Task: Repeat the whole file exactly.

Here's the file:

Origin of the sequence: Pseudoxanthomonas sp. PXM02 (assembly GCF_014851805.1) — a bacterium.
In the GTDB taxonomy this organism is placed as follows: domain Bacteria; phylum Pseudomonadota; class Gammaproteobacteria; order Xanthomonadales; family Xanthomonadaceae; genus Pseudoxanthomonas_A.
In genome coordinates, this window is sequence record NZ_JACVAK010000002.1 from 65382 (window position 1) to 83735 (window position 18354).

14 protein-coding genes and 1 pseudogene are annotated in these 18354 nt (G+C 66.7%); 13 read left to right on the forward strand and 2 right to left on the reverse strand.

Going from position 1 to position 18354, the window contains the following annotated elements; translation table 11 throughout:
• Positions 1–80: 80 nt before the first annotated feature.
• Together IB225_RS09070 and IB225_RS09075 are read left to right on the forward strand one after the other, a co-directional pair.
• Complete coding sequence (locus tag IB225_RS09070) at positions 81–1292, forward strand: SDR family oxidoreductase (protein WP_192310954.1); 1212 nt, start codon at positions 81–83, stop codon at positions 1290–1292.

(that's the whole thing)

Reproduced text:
Origin of the sequence: Pseudoxanthomonas sp. PXM02 (assembly GCF_014851805.1) — a bacterium.
In the GTDB taxonomy this organism is placed as follows: domain Bacteria; phylum Pseudomonadota; class Gammaproteobacteria; order Xanthomonadales; family Xanthomonadaceae; genus Pseudoxanthomonas_A.
In genome coordinates, this window is sequence record NZ_JACVAK010000002.1 from 65382 (window position 1) to 83735 (window position 18354).

14 protein-coding genes and 1 pseudogene are annotated in these 18354 nt (G+C 66.7%); 13 read left to right on the forward strand and 2 right to left on the reverse strand.

Going from position 1 to position 18354, the window contains the following annotated elements; translation table 11 throughout:
• Positions 1–80: 80 nt before the first annotated feature.
• Together IB225_RS09070 and IB225_RS09075 are read left to right on the forward strand one after the other, a co-directional pair.
• Complete coding sequence (locus tag IB225_RS09070) at positions 81–1292, forward strand: SDR family oxidoreductase (protein WP_192310954.1); 1212 nt, start codon at positions 81–83, stop codon at positions 1290–1292.